SR: Yes, there is, because a lot of people do some basic courses and come into the industry hoping that it will do. But, that is not enough. We need people who have business acumen, but if they have one or two components like new-age technologies which are constantly evolving, that would definitely help in work.

What’s happening today is we have to train and impart skills in the talent so that they fit into our requirements and deliver it to the clients.

AIM: We see institutes advertising that their students get five or then times their current salaries by switching to a career in analytics. Do you think that’s just an advertising gimmick or does industry appreciates the analytics talent more?

SR: Industry definitely appreciates the analytics talent. Maybe in five or ten years we could see tenfold increase in salaries but not as soon as you complete a course and get into the industry. Everything takes time. In any profession that you go to, it comes with experience and learning. But, analytics is a beautiful industry to get into. You are dealing with huge amounts of data and you do problem-solving. This is as real as it can get. So, if you want to get into the analytics industry, you should be passionate about it.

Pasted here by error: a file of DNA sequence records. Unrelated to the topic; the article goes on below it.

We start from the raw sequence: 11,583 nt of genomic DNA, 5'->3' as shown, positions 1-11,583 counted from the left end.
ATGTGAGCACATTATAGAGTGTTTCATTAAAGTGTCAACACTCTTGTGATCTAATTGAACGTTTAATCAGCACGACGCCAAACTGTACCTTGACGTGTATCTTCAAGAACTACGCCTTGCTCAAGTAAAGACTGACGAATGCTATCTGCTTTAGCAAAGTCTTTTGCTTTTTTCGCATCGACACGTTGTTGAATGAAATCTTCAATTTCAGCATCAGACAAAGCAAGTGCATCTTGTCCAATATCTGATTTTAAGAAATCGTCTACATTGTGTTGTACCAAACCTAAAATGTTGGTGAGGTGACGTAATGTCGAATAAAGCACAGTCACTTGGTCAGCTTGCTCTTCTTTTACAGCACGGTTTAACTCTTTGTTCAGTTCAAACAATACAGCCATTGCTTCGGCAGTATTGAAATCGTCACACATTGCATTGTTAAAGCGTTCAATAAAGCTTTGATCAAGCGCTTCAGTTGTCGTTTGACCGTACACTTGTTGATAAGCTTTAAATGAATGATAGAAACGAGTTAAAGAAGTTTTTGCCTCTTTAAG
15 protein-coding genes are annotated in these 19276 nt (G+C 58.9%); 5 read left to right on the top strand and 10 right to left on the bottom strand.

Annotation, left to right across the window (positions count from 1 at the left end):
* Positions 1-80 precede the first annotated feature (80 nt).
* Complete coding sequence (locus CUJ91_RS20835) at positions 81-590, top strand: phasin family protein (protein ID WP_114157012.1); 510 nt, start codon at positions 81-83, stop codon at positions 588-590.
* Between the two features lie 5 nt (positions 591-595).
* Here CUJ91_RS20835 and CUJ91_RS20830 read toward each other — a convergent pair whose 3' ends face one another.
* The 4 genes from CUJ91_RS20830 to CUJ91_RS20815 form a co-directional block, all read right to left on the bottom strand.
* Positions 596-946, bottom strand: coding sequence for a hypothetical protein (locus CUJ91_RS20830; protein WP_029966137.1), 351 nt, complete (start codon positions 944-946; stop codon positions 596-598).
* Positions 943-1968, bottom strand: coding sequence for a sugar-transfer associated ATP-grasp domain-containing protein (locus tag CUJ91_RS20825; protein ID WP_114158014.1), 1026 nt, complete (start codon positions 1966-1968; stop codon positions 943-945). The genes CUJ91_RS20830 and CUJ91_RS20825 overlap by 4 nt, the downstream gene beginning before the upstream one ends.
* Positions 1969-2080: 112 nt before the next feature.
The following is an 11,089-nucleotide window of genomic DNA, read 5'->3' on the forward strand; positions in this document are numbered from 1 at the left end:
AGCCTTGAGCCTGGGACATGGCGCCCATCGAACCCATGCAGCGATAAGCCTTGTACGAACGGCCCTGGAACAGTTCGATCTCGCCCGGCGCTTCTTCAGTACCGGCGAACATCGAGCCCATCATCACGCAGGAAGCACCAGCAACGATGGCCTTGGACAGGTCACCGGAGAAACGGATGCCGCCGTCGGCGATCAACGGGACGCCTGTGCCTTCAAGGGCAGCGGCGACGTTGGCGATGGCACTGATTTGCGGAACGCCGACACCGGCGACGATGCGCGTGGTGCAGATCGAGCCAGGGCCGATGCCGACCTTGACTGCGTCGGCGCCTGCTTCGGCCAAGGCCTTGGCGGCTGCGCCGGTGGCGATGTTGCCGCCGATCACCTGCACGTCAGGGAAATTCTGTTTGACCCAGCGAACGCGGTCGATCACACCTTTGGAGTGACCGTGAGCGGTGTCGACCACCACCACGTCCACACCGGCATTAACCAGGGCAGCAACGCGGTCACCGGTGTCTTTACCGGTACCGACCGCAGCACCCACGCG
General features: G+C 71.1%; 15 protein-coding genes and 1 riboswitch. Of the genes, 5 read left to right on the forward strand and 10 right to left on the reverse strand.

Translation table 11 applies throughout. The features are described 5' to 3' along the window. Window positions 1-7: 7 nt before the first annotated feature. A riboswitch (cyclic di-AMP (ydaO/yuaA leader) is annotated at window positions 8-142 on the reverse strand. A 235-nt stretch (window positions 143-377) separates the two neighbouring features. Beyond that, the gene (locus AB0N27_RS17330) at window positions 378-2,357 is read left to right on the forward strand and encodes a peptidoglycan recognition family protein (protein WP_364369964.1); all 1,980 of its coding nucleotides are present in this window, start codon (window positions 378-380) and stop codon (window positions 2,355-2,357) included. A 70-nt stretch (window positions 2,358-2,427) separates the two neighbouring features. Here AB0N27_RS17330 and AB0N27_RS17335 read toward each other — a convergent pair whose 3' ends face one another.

AIM: What are the skill sets that companies are mostly looking at while hiring analytics talent?

SR: If it is technical skills, there is a huge lineup right there. It’s great to have technical skill sets but you also need to understand that technology is constantly evolving.

For me personally, for our organisation, we are going to look at people who have some kind of domain experience irrespective of what industry they come from. Secondly, they need to understand technology very well. Thirdly, they need to have a passion for analytics.

AIM: Do you think a postgraduate degree or a specialization course provides an advantage for getting hired?

SR: Yes, it does. Any knowledge is good knowledge. I think what companies need is people with some basic knowledge before they come into the industry. If there are courses that help you understand ML/AI and if they are statistics-based, they are an advantage. We would be happy to hire people on this aspect.

AIM: What are the various initiatives that companies and educational institutions can take to set right the analytics talent flow?